present you with this bowl as a token of our gratitude to you for your bravery in killing . skin was disfigured by being deeply scored all over by the " boma thorns. : won trophy. as they did. and much to my relief work was resumed and we were never again troubled It was amusing.ix DEATH OF THE SECOND MAN-EATER feet 103 three as in eleven case and a half inches high the . indeed. the coolies who had absconded actually travelled from came flocking back to Tsavo. in As the poem relates our troubles somewhat quaint and it biblical language. and natives up and down the line to have a " look at my trophies and at the devil-killer ". after I had killed the two Instead of wishing to murder me. to notice by man-eaters. The bowl shall always consider hardest follows SIR. Timekeepers. Best of all. as well as with a long poem \\ ritten in Hindustani describing all our trials and my ultimate victory. Mistaris and Workmen. most highly prized and The inscription on it reads as my We. your Overseer. and as a token of their gratitude they presented me with a beautiful silver bowl. but. as they called me. The news of the death of the second " devil soon spread far and wide over the country. the change which took place in the attitude of the workmen towards me lions. once they could not now do enough for me. the of his companion. I have given a translation of I in the appendix.

conditions. Overseer and Clerk of Works. the late " Lord Salisbury said of the works were put a stop to for three weeks because a party of man-eating lions The whole in appeared the taste locality and conceived a most the unfortunate for our porters. BaboO PURSHOTAM HURJEE PURMAR. probably unique among wild animals. and rid until we found an enthusiastic sportsman to get of these our enterprise was seriously hindered. January 30. two man-eating thereby saving us from the fate by these terrible monsters who nightly broke into our tents and took our fellow-workers from our side. At last labourers entirely declined to go on unless they were guarded by an iron entrenchment. your own life. We Your grateful servants. 1899. Dated Before at Tsavo. of being devoured we all add our prayers for your long life. " I leave the subject of the man-eaters of that these two Tsavo. Sir. of having been specifically referred to in the House of Lords by the Prime Minister of the difficulties day. Speaking of the in which had been of encountered the construction the : Uganda Railway." . on behalf of your Workmen. Of course it is difficult to work a railway under these lions." it may be of interest to mention lions possess the distinction. happiness and prosperity.104 THE MAN-EATERS OF TSAVO lions at great risk to CHAP. In presenting you with this bowl. shall ever remain.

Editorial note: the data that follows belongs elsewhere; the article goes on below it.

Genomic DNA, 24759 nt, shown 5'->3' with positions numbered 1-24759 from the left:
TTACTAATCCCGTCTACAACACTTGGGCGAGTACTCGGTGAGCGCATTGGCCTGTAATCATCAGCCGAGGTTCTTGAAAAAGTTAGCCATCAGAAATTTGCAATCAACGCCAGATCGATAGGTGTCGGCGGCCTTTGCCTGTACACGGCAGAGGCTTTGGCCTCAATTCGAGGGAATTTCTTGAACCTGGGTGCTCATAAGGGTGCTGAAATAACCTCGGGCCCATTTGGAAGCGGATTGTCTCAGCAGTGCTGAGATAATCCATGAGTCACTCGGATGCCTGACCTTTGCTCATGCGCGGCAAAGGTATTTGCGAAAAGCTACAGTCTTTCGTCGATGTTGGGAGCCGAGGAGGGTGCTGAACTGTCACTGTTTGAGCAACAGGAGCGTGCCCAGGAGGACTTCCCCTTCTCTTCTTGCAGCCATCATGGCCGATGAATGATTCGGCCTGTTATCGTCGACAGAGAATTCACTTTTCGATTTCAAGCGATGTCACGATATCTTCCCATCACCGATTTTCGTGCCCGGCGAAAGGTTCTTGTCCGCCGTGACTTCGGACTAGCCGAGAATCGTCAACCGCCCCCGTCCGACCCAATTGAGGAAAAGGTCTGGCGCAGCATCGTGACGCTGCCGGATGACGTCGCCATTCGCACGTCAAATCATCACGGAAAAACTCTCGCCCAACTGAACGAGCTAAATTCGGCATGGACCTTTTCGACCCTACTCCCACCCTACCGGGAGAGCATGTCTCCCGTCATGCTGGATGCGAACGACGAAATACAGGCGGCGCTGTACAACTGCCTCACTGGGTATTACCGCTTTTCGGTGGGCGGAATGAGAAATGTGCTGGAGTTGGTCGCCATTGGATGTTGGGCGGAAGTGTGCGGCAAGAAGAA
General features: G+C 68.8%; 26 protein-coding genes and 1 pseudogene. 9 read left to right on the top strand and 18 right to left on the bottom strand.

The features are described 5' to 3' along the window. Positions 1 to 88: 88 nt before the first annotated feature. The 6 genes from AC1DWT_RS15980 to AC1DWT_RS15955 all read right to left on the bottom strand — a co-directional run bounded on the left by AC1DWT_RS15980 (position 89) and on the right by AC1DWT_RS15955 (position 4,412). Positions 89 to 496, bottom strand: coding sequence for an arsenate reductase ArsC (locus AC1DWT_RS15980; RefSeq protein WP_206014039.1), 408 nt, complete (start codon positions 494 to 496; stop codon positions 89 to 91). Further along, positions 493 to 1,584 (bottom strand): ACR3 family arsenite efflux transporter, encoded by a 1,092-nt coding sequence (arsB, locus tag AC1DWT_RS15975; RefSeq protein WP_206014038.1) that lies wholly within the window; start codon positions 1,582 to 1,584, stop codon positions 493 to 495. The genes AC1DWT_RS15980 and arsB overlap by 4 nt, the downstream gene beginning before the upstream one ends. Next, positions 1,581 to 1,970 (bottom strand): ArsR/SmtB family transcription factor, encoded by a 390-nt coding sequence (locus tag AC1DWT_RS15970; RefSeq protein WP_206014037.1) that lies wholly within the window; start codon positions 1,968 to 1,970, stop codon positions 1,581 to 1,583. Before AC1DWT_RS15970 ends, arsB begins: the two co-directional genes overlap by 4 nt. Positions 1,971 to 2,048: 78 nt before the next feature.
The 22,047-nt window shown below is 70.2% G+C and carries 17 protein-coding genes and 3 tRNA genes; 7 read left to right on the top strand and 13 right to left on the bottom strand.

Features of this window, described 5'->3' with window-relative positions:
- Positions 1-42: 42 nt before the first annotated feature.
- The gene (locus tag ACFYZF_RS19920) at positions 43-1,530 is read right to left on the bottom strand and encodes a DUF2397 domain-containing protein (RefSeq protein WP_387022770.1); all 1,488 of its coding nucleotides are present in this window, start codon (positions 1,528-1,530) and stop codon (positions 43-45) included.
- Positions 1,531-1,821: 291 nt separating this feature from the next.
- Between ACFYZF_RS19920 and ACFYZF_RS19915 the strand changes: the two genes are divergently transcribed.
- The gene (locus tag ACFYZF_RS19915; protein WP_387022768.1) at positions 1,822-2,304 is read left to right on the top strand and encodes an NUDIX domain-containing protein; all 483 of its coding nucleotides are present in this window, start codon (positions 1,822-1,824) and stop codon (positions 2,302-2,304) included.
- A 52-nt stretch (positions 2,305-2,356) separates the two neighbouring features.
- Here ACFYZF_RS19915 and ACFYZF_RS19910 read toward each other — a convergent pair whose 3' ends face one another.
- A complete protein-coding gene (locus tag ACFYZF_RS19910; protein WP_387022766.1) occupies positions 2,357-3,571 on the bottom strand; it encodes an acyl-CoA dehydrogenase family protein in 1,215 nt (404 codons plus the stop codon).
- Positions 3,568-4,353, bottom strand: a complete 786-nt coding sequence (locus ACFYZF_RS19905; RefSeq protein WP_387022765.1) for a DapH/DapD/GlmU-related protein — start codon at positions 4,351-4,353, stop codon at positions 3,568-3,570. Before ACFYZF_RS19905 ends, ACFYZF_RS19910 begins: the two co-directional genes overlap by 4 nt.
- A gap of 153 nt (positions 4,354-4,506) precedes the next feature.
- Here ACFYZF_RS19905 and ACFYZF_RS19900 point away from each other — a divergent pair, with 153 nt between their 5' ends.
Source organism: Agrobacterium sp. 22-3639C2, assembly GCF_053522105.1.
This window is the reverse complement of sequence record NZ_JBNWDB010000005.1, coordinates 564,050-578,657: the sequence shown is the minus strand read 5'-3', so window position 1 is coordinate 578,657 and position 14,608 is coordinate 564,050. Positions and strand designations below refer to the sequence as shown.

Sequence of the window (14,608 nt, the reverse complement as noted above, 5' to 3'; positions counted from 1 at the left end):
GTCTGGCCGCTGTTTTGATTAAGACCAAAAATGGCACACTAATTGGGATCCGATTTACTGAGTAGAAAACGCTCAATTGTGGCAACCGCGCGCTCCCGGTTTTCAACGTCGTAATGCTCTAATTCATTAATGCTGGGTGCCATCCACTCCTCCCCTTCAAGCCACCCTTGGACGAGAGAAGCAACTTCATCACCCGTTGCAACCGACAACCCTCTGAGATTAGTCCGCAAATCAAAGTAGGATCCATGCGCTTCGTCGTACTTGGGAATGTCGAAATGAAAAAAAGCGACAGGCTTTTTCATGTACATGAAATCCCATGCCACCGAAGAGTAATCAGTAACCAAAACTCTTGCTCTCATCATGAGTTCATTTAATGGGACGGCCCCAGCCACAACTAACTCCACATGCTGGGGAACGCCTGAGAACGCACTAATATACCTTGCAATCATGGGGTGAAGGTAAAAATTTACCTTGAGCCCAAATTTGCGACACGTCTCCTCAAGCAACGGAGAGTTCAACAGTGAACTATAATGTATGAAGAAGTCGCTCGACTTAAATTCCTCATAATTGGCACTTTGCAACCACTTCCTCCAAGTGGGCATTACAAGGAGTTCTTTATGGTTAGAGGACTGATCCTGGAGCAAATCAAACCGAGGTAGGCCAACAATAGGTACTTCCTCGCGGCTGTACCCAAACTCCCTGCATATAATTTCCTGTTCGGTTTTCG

but the wily man-eaters would not touch them. back. It is curious that the Tsavo lions were not killed by poison. and with effect." taken : from which the following extracts are parallel to the story of the lions which the rebuilding of Samaria must occur to stopped everyone. If the whole body of lion anecdote. and much preferred live men to dead donkeys. the story of these two beasts. for strychnine is easily 1 Poison may have been used used. both in American and West Central The that poison was tried. armed or unarmed. 1 I may mention . . in savageness or in sheer insolent contempt for man.ix DEATH OF THE SECOND MAN-EATER Also. but without effect. from the days of the Assyrian Kings till the last year of the nineteenth century. carcases of transport animals which had died from the bite poisoned of the tsetse fly were placed in likely spots. " To what a distance the whole story carries us . had an the article "The Lions that Stopped Railway. 1900. for its powers are employed with strange skill by the men in the tropical forest. it would not equal in tragedy or atrocity. and if the Samaritans had quarter as " The good cause their for their fears as had the railway coolies. wish to propitiate the local deities is easily understood. white or black. 105 The Spectator of March entitled 3. and impossible the survival of primitive foe ! how it becomes to account for as his For fire main safeguard against the carnivora these cared nothing. early in against this kind of which has hitherto been regarded man the history of man. . were collated and brought together.